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"soggetti rilevanti", heh heh heh...

English translation: Relevant persons

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GLOSSARY ENTRY (DERIVED FROM QUESTION BELOW)
Italian term or phrase:Soggetti rilevanti (internal dealing)
English translation:Relevant persons
Entered by: Katherine Zei
Options:
- Contribute to this entry
- Include in personal glossary

16:35 Sep 19, 2007
Italian to English translations [PRO]
Bus/Financial - Law (general) / Internal Dealing
Italian term or phrase: "soggetti rilevanti", heh heh heh...
This is kind of like opening up a can of worms. I've seen so many different translations of this term it's not even funny anymore. Therefore I'd like to start a "discussion" as a Kudoz and hopefully this will result in some kind of uniformity occuring in the future.

"Il Codice ha per oggetto la disciplina dell’informazione obbligatoria sulle operazioni di acquisto, vendita, sottoscrizione o scambio di azioni emesse da XXX S.p.A. o di Strumenti Finanziari Collegati ad Azioni, effettuate da ***Soggetti Rilevanti*** o da Persone Strettamente Legate ad essi."

Generali Ass. translates this as "Internal Dealers", but this seems to mean something else in English.

Enel translates it as "important persons".

Snam Rete Gas has "Significant Parties".

RAS has "relevant individuals", Tiscali and Unicredit have "relevant persons", etc. etc.

This is a phrase that I've seen translated in a myriad of ways. I would like to know what other people think. Please go ahead and debate any of the above suggestions and feel free to make others, as long as you can support your argument. Please don't support your argument merely by citing someone or by supplying a URL.

Thanks in advance for your opinions.
KZ
Katherine Zei
Canada
Local time: 08:09
Relevant persons
Explanation:
This is the definition I found in the Financial Services Authority (UK) handbook:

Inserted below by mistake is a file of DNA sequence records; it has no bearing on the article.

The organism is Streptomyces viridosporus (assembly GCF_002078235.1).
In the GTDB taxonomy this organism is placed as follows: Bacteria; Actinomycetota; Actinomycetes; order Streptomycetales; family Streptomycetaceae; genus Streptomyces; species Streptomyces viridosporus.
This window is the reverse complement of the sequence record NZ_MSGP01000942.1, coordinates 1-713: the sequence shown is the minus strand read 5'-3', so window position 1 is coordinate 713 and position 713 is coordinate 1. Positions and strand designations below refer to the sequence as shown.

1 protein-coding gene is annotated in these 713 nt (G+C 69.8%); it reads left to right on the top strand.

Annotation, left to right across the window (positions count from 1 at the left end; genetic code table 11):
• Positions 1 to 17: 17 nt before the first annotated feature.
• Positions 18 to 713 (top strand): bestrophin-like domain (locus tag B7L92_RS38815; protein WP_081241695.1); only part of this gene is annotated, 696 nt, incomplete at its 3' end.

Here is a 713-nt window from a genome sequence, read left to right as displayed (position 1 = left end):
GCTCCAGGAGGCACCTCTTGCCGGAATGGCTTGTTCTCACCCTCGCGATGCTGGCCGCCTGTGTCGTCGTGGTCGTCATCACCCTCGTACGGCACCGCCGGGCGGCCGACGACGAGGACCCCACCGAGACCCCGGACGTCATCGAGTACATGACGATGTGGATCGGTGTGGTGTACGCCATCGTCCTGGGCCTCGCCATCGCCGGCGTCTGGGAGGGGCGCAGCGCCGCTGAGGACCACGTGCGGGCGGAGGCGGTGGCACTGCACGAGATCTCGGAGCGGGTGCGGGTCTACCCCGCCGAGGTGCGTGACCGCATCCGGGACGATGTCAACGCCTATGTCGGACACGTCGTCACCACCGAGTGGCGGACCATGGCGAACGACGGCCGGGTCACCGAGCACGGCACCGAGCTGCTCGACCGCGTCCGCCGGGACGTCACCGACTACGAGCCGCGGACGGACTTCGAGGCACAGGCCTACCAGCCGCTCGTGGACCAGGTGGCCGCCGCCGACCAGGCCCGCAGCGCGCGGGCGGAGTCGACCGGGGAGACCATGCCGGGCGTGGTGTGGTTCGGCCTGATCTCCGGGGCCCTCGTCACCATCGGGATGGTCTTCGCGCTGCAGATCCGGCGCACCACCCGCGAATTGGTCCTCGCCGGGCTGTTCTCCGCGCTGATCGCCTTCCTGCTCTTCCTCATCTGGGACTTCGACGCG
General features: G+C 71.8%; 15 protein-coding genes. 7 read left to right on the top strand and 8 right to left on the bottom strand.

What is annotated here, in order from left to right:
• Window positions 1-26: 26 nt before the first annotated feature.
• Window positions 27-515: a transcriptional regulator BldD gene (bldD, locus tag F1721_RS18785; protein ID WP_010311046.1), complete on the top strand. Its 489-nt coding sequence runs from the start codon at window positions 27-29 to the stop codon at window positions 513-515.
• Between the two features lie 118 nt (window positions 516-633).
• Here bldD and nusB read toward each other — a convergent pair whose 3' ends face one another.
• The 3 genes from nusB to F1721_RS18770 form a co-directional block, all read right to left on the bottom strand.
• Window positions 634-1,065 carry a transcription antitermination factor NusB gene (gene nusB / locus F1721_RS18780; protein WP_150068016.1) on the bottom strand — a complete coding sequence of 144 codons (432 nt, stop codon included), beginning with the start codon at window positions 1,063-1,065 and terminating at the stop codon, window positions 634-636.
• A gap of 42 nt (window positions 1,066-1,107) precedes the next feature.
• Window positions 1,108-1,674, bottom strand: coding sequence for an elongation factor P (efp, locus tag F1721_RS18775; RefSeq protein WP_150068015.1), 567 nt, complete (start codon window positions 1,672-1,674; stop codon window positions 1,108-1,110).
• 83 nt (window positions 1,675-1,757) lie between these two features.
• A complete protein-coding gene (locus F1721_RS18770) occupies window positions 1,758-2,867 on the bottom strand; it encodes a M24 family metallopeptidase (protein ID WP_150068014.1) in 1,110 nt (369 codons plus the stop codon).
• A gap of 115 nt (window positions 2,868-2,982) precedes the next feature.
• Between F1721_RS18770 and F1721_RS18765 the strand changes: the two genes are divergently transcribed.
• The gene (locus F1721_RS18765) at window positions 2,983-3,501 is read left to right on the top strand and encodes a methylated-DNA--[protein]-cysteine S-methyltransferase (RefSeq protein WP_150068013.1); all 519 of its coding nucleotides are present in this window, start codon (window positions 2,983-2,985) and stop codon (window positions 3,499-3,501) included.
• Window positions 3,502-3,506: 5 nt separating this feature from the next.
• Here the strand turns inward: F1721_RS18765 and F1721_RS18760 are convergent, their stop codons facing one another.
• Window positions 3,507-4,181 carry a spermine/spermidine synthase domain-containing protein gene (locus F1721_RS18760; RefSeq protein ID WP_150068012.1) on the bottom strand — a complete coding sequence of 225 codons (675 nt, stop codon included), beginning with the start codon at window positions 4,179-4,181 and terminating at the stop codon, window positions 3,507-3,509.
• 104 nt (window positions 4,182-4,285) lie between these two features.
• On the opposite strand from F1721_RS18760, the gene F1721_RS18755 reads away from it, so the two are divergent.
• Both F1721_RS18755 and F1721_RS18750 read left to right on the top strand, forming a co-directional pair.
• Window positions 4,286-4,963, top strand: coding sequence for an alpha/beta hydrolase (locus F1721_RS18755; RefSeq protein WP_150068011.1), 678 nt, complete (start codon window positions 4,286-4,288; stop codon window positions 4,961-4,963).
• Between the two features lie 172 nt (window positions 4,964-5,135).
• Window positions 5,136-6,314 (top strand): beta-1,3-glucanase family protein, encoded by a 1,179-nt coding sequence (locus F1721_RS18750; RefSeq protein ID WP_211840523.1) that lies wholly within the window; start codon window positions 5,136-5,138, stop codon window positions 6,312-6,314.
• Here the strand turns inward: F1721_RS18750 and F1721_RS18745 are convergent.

http://fsahandbook.info/FSA/html/handbook/Glossary
relevant person:
32(1) (in COMP) a person for claims against whom the compensation scheme provides cover, as defined in COMP 6.2.1 R.
(2) any of the following:
(a) a director, partner or equivalent, manager or appointed representative (or where applicable, tied agent) of the firm;
(b) a director, partner or equivalent, or manager of any appointed representative (or where applicable, tied agent) of the firm;
(c) an employee of the firm or of an appointed representative (or where applicable, tied agent) of the firm; as well as any other natural person whose services are placed at the disposal and under the control of the firm or 17a tied agent of the firm and who is involved in the provision by the firm of regulated activities;
(d) a natural person who is 17involved in the provision of services to the firm or its appointed representative (or where applicable, tied agent) under an outsourcing arrangement for the purpose of the provision by the firm of regulated activities.
[Note: article 2(3) of the MiFID implementing Directive
Selected response from:

Silvestro De Falco
Local time: 15:09
Grading comment
Thx Silvestro, I guess this _is_ the best term after all. I still don't like it, but tough tooties for me!
4 KudoZ points were awarded for this answer

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Summary of answers provided
4 +1opinionClaire Titchmarsh
5 -1Relevant persons
Silvestro De Falco
3interested parties or whatever you're having yourself
Patricia Crotty


Discussion entries: 2





  

Answers


2 hrs   confidence: Answerer confidence 4/5Answerer confidence 4/5 peer agreement (net): +1
opinion


Explanation:
under the Market Abuse Directive they are called "insiders" by the EU, or "persons having access to inside information" or "persons having access to privileged information". This last option is a bit unwieldy but I think it gives a clearer idea than "significant persons" which as Ivana says is rather bereft of meaning.

http://www.fsa.gov.uk/Pages/About/What/International/EU/fsap...

--------------------------------------------------
Note added at 2 hrs (2007-09-19 19:29:13 GMT)
--------------------------------------------------

just for the record "relevant persons" is totally meaningless: rilevante does not mean relevant.

--------------------------------------------------
Note added at 15 hrs (2007-09-20 07:43:38 GMT)
--------------------------------------------------

From Eng. translation of issuers' regulations on Consob website:

Article 115-bis
Lists of persons having access to inside information

1. Listed issuers and persons in a control relationship with them and persons acting on their behalf or for their account shall draw up, and keep regularly updated, a list of the persons who, in the exercise of their employment, profession or duties, have access to information referred to in Article 114(1). Consob shall establish the procedures for drawing up, keeping and updating such lists. 266